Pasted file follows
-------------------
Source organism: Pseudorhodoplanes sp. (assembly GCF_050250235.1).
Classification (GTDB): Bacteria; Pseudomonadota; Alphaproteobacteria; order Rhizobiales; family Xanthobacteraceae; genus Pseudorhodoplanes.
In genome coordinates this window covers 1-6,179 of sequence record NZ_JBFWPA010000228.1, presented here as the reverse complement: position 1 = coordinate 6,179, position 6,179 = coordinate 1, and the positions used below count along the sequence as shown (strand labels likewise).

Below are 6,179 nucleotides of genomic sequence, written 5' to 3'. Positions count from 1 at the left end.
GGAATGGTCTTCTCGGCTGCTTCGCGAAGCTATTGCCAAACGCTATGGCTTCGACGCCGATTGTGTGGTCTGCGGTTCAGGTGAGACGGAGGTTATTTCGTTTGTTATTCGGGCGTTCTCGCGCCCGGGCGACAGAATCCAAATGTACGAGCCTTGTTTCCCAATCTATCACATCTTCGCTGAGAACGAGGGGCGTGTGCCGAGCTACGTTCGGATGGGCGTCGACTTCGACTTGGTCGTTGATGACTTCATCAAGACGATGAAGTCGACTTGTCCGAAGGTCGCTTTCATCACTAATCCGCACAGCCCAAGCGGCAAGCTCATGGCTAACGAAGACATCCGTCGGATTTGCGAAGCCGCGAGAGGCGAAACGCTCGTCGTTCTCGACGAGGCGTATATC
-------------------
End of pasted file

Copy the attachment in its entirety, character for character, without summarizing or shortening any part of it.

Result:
Source organism: Pseudorhodoplanes sp. (assembly GCF_050250235.1).
Classification (GTDB): Bacteria; Pseudomonadota; Alphaproteobacteria; order Rhizobiales; family Xanthobacteraceae; genus Pseudorhodoplanes.
In genome coordinates this window covers 1-6,179 of sequence record NZ_JBFWPA010000228.1, presented here as the reverse complement: position 1 = coordinate 6,179, position 6,179 = coordinate 1, and the positions used below count along the sequence as shown (strand labels likewise).

Below are 6,179 nucleotides of genomic sequence, written 5' to 3'. Positions count from 1 at the left end.
GGAATGGTCTTCTCGGCTGCTTCGCGAAGCTATTGCCAAACGCTATGGCTTCGACGCCGATTGTGTGGTCTGCGGTTCAGGTGAGACGGAGGTTATTTCGTTTGTTATTCGGGCGTTCTCGCGCCCGGGCGACAGAATCCAAATGTACGAGCCTTGTTTCCCAATCTATCACATCTTCGCTGAGAACGAGGGGCGTGTGCCGAGCTACGTTCGGATGGGCGTCGACTTCGACTTGGTCGTTGATGACTTCATCAAGACGATGAAGTCGACTTGTCCGAAGGTCGCTTTCATCACTAATCCGCACAGCCCAAGCGGCAAGCTCATGGCTAACGAAGACATCCGTCGGATTTGCGAAGCCGCGAGAGGCGAAACGCTCGTCGTTCTCGACGAGGCGTATATC